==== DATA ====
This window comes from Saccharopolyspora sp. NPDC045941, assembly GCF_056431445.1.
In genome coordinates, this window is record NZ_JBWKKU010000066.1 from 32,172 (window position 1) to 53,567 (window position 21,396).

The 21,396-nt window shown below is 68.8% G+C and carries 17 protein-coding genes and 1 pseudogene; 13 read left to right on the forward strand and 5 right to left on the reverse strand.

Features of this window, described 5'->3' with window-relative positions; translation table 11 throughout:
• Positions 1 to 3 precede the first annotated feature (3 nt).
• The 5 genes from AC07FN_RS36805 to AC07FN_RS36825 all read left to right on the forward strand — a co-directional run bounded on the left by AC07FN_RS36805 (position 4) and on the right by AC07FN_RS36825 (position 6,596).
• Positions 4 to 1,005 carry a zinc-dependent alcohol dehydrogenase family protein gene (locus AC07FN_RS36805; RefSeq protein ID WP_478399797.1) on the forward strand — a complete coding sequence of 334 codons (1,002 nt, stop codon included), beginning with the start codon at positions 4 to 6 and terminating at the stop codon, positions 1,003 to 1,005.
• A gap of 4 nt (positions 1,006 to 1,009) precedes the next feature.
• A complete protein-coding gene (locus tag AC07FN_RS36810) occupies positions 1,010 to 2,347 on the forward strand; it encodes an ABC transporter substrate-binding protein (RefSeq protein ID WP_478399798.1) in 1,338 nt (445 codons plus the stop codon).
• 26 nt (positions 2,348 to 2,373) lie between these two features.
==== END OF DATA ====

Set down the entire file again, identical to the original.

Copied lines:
This window comes from Saccharopolyspora sp. NPDC045941, assembly GCF_056431445.1.
In genome coordinates, this window is record NZ_JBWKKU010000066.1 from 32,172 (window position 1) to 53,567 (window position 21,396).

The 21,396-nt window shown below is 68.8% G+C and carries 17 protein-coding genes and 1 pseudogene; 13 read left to right on the forward strand and 5 right to left on the reverse strand.

Features of this window, described 5'->3' with window-relative positions; translation table 11 throughout:
• Positions 1 to 3 precede the first annotated feature (3 nt).
• The 5 genes from AC07FN_RS36805 to AC07FN_RS36825 all read left to right on the forward strand — a co-directional run bounded on the left by AC07FN_RS36805 (position 4) and on the right by AC07FN_RS36825 (position 6,596).
• Positions 4 to 1,005 carry a zinc-dependent alcohol dehydrogenase family protein gene (locus AC07FN_RS36805; RefSeq protein ID WP_478399797.1) on the forward strand — a complete coding sequence of 334 codons (1,002 nt, stop codon included), beginning with the start codon at positions 4 to 6 and terminating at the stop codon, positions 1,003 to 1,005.
• A gap of 4 nt (positions 1,006 to 1,009) precedes the next feature.
• A complete protein-coding gene (locus tag AC07FN_RS36810) occupies positions 1,010 to 2,347 on the forward strand; it encodes an ABC transporter substrate-binding protein (RefSeq protein ID WP_478399798.1) in 1,338 nt (445 codons plus the stop codon).
• 26 nt (positions 2,348 to 2,373) lie between these two features.